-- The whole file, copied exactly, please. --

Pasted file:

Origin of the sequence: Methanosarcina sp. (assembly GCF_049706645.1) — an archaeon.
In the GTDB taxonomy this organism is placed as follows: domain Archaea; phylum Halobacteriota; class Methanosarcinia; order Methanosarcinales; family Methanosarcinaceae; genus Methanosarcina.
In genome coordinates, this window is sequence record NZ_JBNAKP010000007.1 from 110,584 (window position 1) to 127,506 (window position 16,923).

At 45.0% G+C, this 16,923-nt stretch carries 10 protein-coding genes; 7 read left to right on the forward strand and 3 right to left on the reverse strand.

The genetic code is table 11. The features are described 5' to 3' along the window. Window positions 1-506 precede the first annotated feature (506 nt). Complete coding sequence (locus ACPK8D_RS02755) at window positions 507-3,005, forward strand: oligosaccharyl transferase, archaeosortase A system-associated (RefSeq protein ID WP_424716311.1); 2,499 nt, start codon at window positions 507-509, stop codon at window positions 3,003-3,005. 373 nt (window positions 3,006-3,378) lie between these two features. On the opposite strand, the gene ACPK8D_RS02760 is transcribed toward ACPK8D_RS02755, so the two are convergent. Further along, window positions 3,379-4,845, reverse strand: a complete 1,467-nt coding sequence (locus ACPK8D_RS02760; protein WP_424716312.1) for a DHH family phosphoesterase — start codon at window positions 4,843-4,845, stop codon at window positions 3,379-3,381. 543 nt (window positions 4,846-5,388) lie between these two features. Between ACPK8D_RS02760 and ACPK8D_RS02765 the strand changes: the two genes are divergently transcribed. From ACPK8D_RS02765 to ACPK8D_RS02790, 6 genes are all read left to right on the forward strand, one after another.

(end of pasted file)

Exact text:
Origin of the sequence: Methanosarcina sp. (assembly GCF_049706645.1) — an archaeon.
In the GTDB taxonomy this organism is placed as follows: domain Archaea; phylum Halobacteriota; class Methanosarcinia; order Methanosarcinales; family Methanosarcinaceae; genus Methanosarcina.
In genome coordinates, this window is sequence record NZ_JBNAKP010000007.1 from 110,584 (window position 1) to 127,506 (window position 16,923).

At 45.0% G+C, this 16,923-nt stretch carries 10 protein-coding genes; 7 read left to right on the forward strand and 3 right to left on the reverse strand.

The genetic code is table 11. The features are described 5' to 3' along the window. Window positions 1-506 precede the first annotated feature (506 nt). Complete coding sequence (locus ACPK8D_RS02755) at window positions 507-3,005, forward strand: oligosaccharyl transferase, archaeosortase A system-associated (RefSeq protein ID WP_424716311.1); 2,499 nt, start codon at window positions 507-509, stop codon at window positions 3,003-3,005. 373 nt (window positions 3,006-3,378) lie between these two features. On the opposite strand, the gene ACPK8D_RS02760 is transcribed toward ACPK8D_RS02755, so the two are convergent. Further along, window positions 3,379-4,845, reverse strand: a complete 1,467-nt coding sequence (locus ACPK8D_RS02760; protein WP_424716312.1) for a DHH family phosphoesterase — start codon at window positions 4,843-4,845, stop codon at window positions 3,379-3,381. 543 nt (window positions 4,846-5,388) lie between these two features. Between ACPK8D_RS02760 and ACPK8D_RS02765 the strand changes: the two genes are divergently transcribed. From ACPK8D_RS02765 to ACPK8D_RS02790, 6 genes are all read left to right on the forward strand, one after another.